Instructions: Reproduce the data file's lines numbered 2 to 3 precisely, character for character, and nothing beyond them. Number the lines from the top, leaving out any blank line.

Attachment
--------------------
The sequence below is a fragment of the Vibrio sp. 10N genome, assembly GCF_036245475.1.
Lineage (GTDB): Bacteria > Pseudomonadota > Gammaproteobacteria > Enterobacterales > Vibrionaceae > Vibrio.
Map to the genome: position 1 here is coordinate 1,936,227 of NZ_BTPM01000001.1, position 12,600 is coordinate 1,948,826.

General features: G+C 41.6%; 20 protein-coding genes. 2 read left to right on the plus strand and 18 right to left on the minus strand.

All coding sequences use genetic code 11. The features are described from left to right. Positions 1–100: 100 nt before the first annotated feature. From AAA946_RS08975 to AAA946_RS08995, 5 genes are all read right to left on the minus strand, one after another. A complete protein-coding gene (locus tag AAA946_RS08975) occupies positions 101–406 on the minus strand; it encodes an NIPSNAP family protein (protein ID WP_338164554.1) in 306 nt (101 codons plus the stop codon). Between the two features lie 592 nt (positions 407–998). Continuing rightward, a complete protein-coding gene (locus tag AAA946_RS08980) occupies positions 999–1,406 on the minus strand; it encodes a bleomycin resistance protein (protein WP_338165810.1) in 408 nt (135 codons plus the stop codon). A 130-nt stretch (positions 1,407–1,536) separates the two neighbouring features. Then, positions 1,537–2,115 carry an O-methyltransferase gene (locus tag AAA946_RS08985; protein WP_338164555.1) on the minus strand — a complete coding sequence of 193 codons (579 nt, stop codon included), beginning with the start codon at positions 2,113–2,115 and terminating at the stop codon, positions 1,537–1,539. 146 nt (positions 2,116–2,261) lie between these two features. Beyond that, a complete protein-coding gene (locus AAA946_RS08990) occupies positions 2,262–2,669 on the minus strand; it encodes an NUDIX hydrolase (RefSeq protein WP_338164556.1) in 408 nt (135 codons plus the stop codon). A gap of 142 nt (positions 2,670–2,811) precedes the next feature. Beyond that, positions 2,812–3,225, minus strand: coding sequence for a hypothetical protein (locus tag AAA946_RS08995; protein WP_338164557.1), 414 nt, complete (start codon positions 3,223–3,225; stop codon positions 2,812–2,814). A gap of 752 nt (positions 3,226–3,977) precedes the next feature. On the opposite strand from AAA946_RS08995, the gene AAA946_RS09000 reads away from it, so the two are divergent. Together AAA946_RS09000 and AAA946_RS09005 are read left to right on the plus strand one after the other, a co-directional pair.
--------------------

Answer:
Lineage (GTDB): Bacteria > Pseudomonadota > Gammaproteobacteria > Enterobacterales > Vibrionaceae > Vibrio.
Map to the genome: position 1 here is coordinate 1,936,227 of NZ_BTPM01000001.1, position 12,600 is coordinate 1,948,826.